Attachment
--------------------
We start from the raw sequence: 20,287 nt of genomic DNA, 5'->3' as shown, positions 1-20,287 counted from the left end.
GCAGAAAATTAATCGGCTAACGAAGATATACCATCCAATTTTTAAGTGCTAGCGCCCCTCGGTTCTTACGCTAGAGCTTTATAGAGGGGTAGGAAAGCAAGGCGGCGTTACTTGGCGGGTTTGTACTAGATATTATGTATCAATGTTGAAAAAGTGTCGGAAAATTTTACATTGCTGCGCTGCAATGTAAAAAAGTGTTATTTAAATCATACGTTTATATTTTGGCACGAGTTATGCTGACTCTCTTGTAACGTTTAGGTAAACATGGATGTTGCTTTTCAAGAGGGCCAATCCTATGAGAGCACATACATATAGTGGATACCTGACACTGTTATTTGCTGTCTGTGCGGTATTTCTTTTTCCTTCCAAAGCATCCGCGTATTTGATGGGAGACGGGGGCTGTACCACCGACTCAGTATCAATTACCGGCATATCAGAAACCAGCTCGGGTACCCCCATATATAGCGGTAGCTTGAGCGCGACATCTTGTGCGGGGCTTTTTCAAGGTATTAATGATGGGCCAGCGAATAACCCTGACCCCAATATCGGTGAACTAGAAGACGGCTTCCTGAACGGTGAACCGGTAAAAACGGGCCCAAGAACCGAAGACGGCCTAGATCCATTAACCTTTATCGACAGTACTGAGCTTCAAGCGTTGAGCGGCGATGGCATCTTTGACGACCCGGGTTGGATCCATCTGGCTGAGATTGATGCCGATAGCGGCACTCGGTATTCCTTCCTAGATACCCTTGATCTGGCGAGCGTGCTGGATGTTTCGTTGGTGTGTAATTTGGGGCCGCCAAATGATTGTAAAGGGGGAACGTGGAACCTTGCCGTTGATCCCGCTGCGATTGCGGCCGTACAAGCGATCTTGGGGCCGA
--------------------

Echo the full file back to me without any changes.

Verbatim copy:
We start from the raw sequence: 20,287 nt of genomic DNA, 5'->3' as shown, positions 1-20,287 counted from the left end.
GCAGAAAATTAATCGGCTAACGAAGATATACCATCCAATTTTTAAGTGCTAGCGCCCCTCGGTTCTTACGCTAGAGCTTTATAGAGGGGTAGGAAAGCAAGGCGGCGTTACTTGGCGGGTTTGTACTAGATATTATGTATCAATGTTGAAAAAGTGTCGGAAAATTTTACATTGCTGCGCTGCAATGTAAAAAAGTGTTATTTAAATCATACGTTTATATTTTGGCACGAGTTATGCTGACTCTCTTGTAACGTTTAGGTAAACATGGATGTTGCTTTTCAAGAGGGCCAATCCTATGAGAGCACATACATATAGTGGATACCTGACACTGTTATTTGCTGTCTGTGCGGTATTTCTTTTTCCTTCCAAAGCATCCGCGTATTTGATGGGAGACGGGGGCTGTACCACCGACTCAGTATCAATTACCGGCATATCAGAAACCAGCTCGGGTACCCCCATATATAGCGGTAGCTTGAGCGCGACATCTTGTGCGGGGCTTTTTCAAGGTATTAATGATGGGCCAGCGAATAACCCTGACCCCAATATCGGTGAACTAGAAGACGGCTTCCTGAACGGTGAACCGGTAAAAACGGGCCCAAGAACCGAAGACGGCCTAGATCCATTAACCTTTATCGACAGTACTGAGCTTCAAGCGTTGAGCGGCGATGGCATCTTTGACGACCCGGGTTGGATCCATCTGGCTGAGATTGATGCCGATAGCGGCACTCGGTATTCCTTCCTAGATACCCTTGATCTGGCGAGCGTGCTGGATGTTTCGTTGGTGTGTAATTTGGGGCCGCCAAATGATTGTAAAGGGGGAACGTGGAACCTTGCCGTTGATCCCGCTGCGATTGCGGCCGTACAAGCGATCTTGGGGCCGA